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Singlish

Many Singaporean residents grew up in multilingual households. From the 1960-1980 Chinese, English and Malay dialects were liberally spoken and the people of Singapore can easily change the spoken language depending on the person, to whom they are speaking.

This has lead in part to the rise of the Singapore English (Singlish). Singlish is a Pidgin English that draws greatly from Chinese grammar, then translated back to English. This language is spoken with fluid cadences and speed to Malay.

Singlish also contains tones of Hokkien, Malay and Tamil as secondary language expressions. People view this language as a form of corrupted English. In reality Singlish is just the mispronunciation of the English word and is confusing to outsiders.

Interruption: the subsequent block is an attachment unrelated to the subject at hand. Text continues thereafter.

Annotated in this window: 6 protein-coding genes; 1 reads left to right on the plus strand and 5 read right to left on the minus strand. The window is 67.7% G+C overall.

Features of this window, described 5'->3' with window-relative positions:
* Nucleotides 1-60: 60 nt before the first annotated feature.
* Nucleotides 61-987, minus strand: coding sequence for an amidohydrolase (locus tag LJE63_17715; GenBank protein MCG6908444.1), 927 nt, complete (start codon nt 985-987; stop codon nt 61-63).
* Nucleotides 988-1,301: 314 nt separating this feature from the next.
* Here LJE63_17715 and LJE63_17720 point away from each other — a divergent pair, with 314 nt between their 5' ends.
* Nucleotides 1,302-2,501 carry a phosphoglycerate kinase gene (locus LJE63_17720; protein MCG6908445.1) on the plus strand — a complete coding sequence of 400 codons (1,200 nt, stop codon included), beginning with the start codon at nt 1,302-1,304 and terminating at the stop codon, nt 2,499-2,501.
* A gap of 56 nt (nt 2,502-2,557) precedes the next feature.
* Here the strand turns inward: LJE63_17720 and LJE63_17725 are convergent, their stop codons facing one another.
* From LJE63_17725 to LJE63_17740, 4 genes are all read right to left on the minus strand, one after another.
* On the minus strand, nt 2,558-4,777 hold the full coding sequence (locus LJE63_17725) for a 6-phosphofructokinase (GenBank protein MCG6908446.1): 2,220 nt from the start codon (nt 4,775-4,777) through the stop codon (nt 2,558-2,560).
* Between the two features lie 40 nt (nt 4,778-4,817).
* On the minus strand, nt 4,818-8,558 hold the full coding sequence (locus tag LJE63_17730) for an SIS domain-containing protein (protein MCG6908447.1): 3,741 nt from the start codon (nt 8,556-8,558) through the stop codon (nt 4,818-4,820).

Many people have perceived that all the states promote of racial harmony but Singapore actively discourages the one mutual language in which all residents can communicate. The language of Singlish and other Chinese dialects have been banned from radio and TV.

There are occasion that commercials on television and radio are heard speaking a mild version of the language. Singlish is spoken in two variances. Lower academic Singaporean speak the language in a tone that makes it not easily deciphered , while the better educated speak Singlish so that they could blend in with their social group of friends around them.

The more popular and common phase of Singlish is to add 'lah' to the end of strings of words or exclamations for attention, such as "Wait, lah!", "Come on, lah!". There are many other versions including, 'lor', 'ley', 'meh' and 'mah' being widely used amongst Singaporean. "Speak Good English" campaigns may have tried to counter the prevalence of Singlish, but it remains to be spoken all over Singapore.

 

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